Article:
Government casualties, on the other hand, are undoubtedly under reported. The NCF has close ties with both the Christian and Alawite communities in Syria. NCF members tell us that people living in Jebella and Latakia with relatives serving in the armed forces “receive dozens of their sons in coffins every day”. The effect is to cause further intransigence with the Alawites believing that if they lose power, “they’ll be driven from their homes and massacred”.

Analysing Thursday’s figures
The casualty figures for Thursday need looking at in more detail if we are to take an objective view. Here is how some were recorded:
Local Coordination Committees 139 dead. The LCC do not generally distinguish between civilians and rebel fighters killed. 59 in the Damascus Suburbs (most of them during the shelling in Douma), 26 in Homs, 17 in Dara’a, 15 in Deir Ezzor, 9 in Hama, 9 in Idlib and 2 in Aleppo

VDC: 113 dead. Civilians:  Idlib 3, Deir Ezzor 12, Hama 8, Damascus 3, Damascus suburbs 35, Daraa 9, Aleppo 2, Homs 21. Non-civilian: Idlib 1, Damascus suburbs 6, Damascus 1, Dara'a 8, Deir Ezzor 1, Hama 3. Government Soldiers: 1 killed in Tartous.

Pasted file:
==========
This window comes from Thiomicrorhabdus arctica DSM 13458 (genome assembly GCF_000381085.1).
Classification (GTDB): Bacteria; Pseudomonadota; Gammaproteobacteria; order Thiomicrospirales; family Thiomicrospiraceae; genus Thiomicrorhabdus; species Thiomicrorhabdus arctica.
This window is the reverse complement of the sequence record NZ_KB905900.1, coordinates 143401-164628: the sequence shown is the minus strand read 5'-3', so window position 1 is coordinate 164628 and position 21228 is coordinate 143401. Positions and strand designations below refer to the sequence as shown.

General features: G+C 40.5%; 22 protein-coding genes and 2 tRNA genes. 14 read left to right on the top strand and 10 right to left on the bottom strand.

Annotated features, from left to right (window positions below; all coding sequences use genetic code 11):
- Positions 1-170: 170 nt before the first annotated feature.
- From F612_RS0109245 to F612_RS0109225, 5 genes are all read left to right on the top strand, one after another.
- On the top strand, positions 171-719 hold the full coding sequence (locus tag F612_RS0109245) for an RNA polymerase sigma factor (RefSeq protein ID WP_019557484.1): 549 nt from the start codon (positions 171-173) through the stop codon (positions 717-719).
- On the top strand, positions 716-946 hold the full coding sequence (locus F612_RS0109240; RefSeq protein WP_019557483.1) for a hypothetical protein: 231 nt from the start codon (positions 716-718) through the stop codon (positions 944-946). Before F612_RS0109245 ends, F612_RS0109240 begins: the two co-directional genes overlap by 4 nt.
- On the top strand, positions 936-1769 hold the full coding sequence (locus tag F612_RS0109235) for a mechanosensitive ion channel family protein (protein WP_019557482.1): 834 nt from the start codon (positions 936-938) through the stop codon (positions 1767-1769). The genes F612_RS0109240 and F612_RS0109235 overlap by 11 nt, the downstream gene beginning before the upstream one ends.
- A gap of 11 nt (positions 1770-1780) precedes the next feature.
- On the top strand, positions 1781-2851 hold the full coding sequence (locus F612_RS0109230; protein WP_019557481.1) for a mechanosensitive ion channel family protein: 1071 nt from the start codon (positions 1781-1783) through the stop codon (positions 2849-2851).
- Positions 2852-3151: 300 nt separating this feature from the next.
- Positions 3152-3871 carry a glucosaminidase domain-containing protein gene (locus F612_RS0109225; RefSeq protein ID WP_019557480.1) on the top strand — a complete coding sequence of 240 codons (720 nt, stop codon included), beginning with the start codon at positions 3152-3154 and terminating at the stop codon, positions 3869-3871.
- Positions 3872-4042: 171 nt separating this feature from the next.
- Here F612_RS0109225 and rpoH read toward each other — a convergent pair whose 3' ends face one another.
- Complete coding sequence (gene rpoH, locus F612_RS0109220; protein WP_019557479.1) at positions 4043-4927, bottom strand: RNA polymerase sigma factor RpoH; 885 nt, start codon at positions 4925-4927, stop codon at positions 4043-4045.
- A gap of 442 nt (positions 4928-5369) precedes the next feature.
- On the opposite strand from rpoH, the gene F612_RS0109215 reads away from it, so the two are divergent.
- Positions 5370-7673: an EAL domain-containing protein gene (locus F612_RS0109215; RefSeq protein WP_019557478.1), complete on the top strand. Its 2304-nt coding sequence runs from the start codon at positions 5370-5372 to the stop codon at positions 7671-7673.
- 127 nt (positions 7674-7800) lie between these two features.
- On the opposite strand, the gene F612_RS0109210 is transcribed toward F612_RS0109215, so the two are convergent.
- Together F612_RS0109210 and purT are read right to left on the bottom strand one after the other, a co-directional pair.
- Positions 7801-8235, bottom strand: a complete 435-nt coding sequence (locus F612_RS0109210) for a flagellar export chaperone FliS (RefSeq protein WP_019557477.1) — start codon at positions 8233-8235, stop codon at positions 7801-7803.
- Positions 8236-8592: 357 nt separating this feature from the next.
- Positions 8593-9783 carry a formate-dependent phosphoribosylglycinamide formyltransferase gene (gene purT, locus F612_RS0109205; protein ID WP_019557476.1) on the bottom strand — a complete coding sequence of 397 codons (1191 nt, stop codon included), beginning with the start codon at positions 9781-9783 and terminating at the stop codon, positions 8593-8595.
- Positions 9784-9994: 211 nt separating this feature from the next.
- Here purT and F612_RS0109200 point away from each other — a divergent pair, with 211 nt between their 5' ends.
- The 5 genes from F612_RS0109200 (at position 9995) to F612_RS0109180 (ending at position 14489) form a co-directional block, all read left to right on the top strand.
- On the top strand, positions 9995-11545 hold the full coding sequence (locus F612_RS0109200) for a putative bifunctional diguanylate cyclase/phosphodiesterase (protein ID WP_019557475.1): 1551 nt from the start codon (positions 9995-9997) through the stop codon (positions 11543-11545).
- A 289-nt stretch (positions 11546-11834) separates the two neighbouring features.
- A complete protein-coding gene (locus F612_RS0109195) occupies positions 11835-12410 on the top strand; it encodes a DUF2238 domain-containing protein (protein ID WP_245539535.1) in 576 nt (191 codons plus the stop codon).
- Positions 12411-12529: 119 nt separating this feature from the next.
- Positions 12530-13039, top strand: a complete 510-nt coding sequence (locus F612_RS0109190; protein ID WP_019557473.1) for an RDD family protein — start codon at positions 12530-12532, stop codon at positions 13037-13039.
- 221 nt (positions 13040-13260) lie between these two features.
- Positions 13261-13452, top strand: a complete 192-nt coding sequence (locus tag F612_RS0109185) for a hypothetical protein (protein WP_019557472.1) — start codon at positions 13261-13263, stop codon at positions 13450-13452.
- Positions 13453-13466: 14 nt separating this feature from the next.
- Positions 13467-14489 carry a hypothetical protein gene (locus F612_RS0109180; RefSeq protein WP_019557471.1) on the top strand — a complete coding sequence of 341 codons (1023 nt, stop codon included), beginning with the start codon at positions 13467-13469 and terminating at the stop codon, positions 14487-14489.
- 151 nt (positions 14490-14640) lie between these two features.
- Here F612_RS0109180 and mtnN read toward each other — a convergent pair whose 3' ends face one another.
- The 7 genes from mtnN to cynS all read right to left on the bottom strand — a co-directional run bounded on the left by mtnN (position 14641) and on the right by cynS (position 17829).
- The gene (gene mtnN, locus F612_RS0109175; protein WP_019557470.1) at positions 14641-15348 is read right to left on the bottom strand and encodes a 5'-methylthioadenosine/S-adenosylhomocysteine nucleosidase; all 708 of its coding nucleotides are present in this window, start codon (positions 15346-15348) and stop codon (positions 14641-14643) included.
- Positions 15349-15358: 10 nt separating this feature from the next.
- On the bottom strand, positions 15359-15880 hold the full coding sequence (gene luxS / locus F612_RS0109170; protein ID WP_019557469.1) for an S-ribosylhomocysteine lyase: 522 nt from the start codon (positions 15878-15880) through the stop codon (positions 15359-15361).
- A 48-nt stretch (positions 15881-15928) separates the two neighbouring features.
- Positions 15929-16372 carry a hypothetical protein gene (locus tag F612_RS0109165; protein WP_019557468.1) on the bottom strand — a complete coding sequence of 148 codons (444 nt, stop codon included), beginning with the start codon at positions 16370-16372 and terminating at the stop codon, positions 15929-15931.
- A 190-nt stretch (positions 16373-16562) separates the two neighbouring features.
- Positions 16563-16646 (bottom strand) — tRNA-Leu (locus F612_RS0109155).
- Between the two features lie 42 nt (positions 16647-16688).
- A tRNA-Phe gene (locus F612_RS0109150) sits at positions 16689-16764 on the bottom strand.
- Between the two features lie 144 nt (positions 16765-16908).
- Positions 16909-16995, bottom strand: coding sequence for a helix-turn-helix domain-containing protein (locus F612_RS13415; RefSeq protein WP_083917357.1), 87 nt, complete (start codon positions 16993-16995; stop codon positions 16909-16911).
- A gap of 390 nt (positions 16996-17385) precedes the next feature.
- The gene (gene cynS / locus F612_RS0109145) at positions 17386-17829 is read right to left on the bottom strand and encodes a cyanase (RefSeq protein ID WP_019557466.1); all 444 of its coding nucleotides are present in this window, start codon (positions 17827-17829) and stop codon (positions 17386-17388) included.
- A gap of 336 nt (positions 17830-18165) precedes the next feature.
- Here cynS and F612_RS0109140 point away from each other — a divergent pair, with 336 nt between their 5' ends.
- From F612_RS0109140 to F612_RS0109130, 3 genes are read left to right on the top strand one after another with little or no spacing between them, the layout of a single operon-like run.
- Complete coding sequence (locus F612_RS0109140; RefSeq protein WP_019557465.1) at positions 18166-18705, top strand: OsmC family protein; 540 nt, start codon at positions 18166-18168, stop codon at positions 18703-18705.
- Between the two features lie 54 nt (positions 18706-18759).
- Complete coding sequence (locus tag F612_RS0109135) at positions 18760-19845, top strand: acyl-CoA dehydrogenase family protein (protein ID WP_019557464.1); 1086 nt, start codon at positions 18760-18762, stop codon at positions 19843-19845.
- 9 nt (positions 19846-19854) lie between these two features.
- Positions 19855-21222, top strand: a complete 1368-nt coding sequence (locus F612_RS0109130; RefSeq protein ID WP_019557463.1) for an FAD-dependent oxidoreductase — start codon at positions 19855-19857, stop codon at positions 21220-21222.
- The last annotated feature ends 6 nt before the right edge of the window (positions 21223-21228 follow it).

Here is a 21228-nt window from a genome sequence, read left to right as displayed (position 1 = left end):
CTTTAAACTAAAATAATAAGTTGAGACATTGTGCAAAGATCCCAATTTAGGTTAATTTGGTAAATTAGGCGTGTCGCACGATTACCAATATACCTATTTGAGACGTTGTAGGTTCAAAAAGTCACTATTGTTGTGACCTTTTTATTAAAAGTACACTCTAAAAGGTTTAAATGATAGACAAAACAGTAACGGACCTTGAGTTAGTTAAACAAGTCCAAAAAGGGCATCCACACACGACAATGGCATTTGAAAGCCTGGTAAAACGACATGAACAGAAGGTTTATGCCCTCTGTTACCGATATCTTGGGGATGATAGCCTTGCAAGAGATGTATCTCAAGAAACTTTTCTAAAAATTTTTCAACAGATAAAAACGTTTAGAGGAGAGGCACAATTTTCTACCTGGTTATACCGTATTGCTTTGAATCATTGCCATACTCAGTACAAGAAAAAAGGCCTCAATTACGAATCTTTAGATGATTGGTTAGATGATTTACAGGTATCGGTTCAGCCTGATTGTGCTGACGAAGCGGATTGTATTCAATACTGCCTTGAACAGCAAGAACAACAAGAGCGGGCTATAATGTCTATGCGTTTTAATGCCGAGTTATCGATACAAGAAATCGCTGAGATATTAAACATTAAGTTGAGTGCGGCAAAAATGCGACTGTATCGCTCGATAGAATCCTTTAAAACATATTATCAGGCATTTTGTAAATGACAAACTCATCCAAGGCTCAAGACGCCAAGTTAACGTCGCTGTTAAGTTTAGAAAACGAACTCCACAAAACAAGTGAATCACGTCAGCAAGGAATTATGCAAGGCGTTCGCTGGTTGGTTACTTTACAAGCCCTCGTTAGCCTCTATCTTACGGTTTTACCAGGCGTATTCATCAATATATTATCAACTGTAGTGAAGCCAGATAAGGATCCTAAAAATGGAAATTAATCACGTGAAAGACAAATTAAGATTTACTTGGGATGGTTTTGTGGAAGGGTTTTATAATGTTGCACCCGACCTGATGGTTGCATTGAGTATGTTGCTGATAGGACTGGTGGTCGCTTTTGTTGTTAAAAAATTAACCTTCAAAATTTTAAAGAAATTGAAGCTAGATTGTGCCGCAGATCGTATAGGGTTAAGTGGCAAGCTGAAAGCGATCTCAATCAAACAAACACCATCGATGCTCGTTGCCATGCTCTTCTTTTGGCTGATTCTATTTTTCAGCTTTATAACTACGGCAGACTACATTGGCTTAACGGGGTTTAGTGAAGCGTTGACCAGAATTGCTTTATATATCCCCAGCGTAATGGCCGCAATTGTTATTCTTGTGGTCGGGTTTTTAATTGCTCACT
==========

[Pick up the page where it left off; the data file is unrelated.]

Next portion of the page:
SOHR: More than 180 killed. 117 civilians / rebel fighters (which actually turns out to be 116 civilians and 1 rebel fighter – see following figures) and 58 government forces.  Civilians:  Idlib 5, Deir Ezzor 13, Hama 10, Dara’a 10, Aleppo 5, Homs 17, Damascus suburbs 41 (including 1 rebel fighter), Damascus 2. Rebel fighters: Dara’a 2, Homs 8, Damascus suburbs 1, Idlib 3.
Detailed Breakdown:
 At least 58 members of the Syrian armed forces were killed. A lieutenant and 3 soldiers were killed by an ambush set up for them by armed rebel forces in A'rbeen, in suburban Damascus.
2 officers and a soldier were killed when their car was attacked on the Homs-Tartous road.
A lieutenant colonel and 51 soldiers were killed during clashes in the provinces of Deir Izzor, Dera'a, Homs, Idlib, Aleppo, Hama and the Damascus suburbs.
Others: A “defected soldier” was killed in clashes in the city of Douma, in the Damascus suburbs. Another “soldier” was killed by an ambush set up for him, and other rebels, near al-Houla, in the Homs suburbs.
The bodies of 3 “defected soldiers” were found; they appear to have been killed during clashes with government forces in the town of Kafar Shams, in the Dara'a suburbs.